Readers can find categories for Warbirds, restoration projects by individuals and organisations such as museums, and in-depth resources on iconic aircraft from all the corners of the globe. Whether it is the Hughes H-4 Hercules Spruce Goose, Boeing C-137 Stratoliner, Aerospatiale / British Aircraft Corporation Concorde, Tupolev Tu-144, Hawker Harrier jump-jet or any other historic commercial and military aircraft, the information is here at your fingertips.

Warbird News & Projects

Warbird enthusiasts spend their time bringing iconic military aircraft back to life and in some cases even back to a state of airworthiness. The name Warbird originally referred only to World War 2 era aircraft but has since been widened to include all historical military aircraft.

Popular Warbird types include the North American P-51 Mustang, Supermarine Spitfire, Hawker Hurricane and the Messerschmitt Bf109. While one or two-seat fighters are affordable for the individual enthusiast to restore, aviation museums and groups of people take on much larger aircraft. Examples of these, include, the Boeing B-17 Flying Fortress and the Avro Lancaster. The most famous of recent years must be the Avro Vulcan supersonic bomber, which is now on a static display in the UK but flew for several years at airshows.

See all the latest Warbird projects here

Spitfire Fighter Aircraft

The Supermarine Spitfire is arguably the most iconic World War II era European aircraft. Credited with a significant role in the Battle of Britain victory against the Luftwaffe’s assault on Great Britain in the summer of 1940, the propeller driven fighter was designed by Reginald J Mitchell at Supermarine Aviation. Mitchell designed the Spitfire with the Rolls-Royce Merlin and Griffon engines in mind because he saw their potential when combined with the aircraft’s unique aerodynamics.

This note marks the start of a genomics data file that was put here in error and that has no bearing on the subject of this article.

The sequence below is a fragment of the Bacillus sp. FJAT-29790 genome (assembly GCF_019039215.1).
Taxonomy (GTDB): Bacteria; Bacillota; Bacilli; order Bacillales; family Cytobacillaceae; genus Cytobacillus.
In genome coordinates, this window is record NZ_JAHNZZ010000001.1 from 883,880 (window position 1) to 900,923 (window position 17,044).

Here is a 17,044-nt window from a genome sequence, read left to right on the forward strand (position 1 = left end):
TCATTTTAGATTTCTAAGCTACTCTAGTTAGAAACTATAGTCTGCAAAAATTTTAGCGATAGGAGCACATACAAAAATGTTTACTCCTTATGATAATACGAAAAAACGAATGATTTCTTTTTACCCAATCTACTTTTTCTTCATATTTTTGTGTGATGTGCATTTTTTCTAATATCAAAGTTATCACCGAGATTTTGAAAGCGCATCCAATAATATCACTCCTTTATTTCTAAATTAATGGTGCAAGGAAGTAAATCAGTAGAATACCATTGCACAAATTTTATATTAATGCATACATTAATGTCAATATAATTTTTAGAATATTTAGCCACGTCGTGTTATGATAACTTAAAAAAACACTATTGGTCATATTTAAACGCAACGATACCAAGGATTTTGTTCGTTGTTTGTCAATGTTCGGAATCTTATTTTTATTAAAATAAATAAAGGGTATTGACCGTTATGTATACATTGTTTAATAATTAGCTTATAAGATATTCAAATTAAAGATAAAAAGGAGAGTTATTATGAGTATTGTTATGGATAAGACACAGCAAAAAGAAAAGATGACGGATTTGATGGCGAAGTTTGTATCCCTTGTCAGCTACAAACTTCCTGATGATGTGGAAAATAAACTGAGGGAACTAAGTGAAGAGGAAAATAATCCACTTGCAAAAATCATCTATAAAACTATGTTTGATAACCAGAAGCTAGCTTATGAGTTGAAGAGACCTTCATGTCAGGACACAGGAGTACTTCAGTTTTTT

The Spitfire first flew on 5th March 1936 from Eastleigh Aerodrome. However, due to production issues and limitations in Supermarine’s manufacturing process, the first production Spitfire did not take to the skies for a further 2 years. The Spitfire was born four months after the maiden flight of its partner aircraft, the Hawker Hurricane. Together they would deny Nazi Germany air superiority over England and the English channel.

Find out more about the legendary Spitfire

Aircraft Restorations

The restoration of historical aircraft is a challenge full of difficult obstacles with missing engines, control system parts, and the need for significant fuselage, wing or tail repair. The long, slow process of restoring an aircraft to a flight worthy condition or simply for static display is taken up by many individuals, but also museums and groups of enthusiasts.

The restorations undertaken can be as small as a one-seat civilian bi-plane or the always popular Warbirds, or as large as a Lockheed C-121C Constellation. Museums that tackle large scale restorations include the Historic Aircraft Restoration Museum in Missouri and the Museum of Flight in Everett, Washington. These museums have restored early propeller driven passenger aircraft and the early airliners built in the USA and Europe, like the de Havilland Comet.    

Read more aircraft restoration articles